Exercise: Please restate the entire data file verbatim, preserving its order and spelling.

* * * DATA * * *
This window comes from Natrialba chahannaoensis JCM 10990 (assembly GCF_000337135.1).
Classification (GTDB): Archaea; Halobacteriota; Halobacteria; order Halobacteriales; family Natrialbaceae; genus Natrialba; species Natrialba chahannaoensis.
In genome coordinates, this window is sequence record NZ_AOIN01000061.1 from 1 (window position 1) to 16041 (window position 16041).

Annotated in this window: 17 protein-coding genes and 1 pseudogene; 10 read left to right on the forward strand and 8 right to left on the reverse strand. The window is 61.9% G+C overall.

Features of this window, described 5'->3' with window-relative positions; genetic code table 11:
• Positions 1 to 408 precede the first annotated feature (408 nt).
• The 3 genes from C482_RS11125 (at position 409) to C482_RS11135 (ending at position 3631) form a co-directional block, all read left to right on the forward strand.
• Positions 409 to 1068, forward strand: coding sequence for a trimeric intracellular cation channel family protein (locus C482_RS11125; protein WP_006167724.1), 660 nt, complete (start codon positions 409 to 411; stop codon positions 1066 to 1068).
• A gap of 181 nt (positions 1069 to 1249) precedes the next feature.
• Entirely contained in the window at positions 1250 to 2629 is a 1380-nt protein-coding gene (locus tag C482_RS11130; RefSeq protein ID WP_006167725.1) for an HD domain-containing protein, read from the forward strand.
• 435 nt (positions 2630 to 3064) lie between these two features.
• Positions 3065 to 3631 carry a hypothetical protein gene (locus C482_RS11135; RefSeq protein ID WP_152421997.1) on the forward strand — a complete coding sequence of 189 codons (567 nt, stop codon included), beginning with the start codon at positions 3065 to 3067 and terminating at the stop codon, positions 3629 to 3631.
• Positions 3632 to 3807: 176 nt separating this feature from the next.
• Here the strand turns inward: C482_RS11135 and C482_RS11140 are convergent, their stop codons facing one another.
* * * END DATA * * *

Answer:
This window comes from Natrialba chahannaoensis JCM 10990 (assembly GCF_000337135.1).
Classification (GTDB): Archaea; Halobacteriota; Halobacteria; order Halobacteriales; family Natrialbaceae; genus Natrialba; species Natrialba chahannaoensis.
In genome coordinates, this window is sequence record NZ_AOIN01000061.1 from 1 (window position 1) to 16041 (window position 16041).

Annotated in this window: 17 protein-coding genes and 1 pseudogene; 10 read left to right on the forward strand and 8 right to left on the reverse strand. The window is 61.9% G+C overall.

Features of this window, described 5'->3' with window-relative positions; genetic code table 11:
• Positions 1 to 408 precede the first annotated feature (408 nt).
• The 3 genes from C482_RS11125 (at position 409) to C482_RS11135 (ending at position 3631) form a co-directional block, all read left to right on the forward strand.
• Positions 409 to 1068, forward strand: coding sequence for a trimeric intracellular cation channel family protein (locus C482_RS11125; protein WP_006167724.1), 660 nt, complete (start codon positions 409 to 411; stop codon positions 1066 to 1068).
• A gap of 181 nt (positions 1069 to 1249) precedes the next feature.
• Entirely contained in the window at positions 1250 to 2629 is a 1380-nt protein-coding gene (locus tag C482_RS11130; RefSeq protein ID WP_006167725.1) for an HD domain-containing protein, read from the forward strand.
• 435 nt (positions 2630 to 3064) lie between these two features.
• Positions 3065 to 3631 carry a hypothetical protein gene (locus C482_RS11135; RefSeq protein ID WP_152421997.1) on the forward strand — a complete coding sequence of 189 codons (567 nt, stop codon included), beginning with the start codon at positions 3065 to 3067 and terminating at the stop codon, positions 3629 to 3631.
• Positions 3632 to 3807: 176 nt separating this feature from the next.
• Here the strand turns inward: C482_RS11135 and C482_RS11140 are convergent, their stop codons facing one another.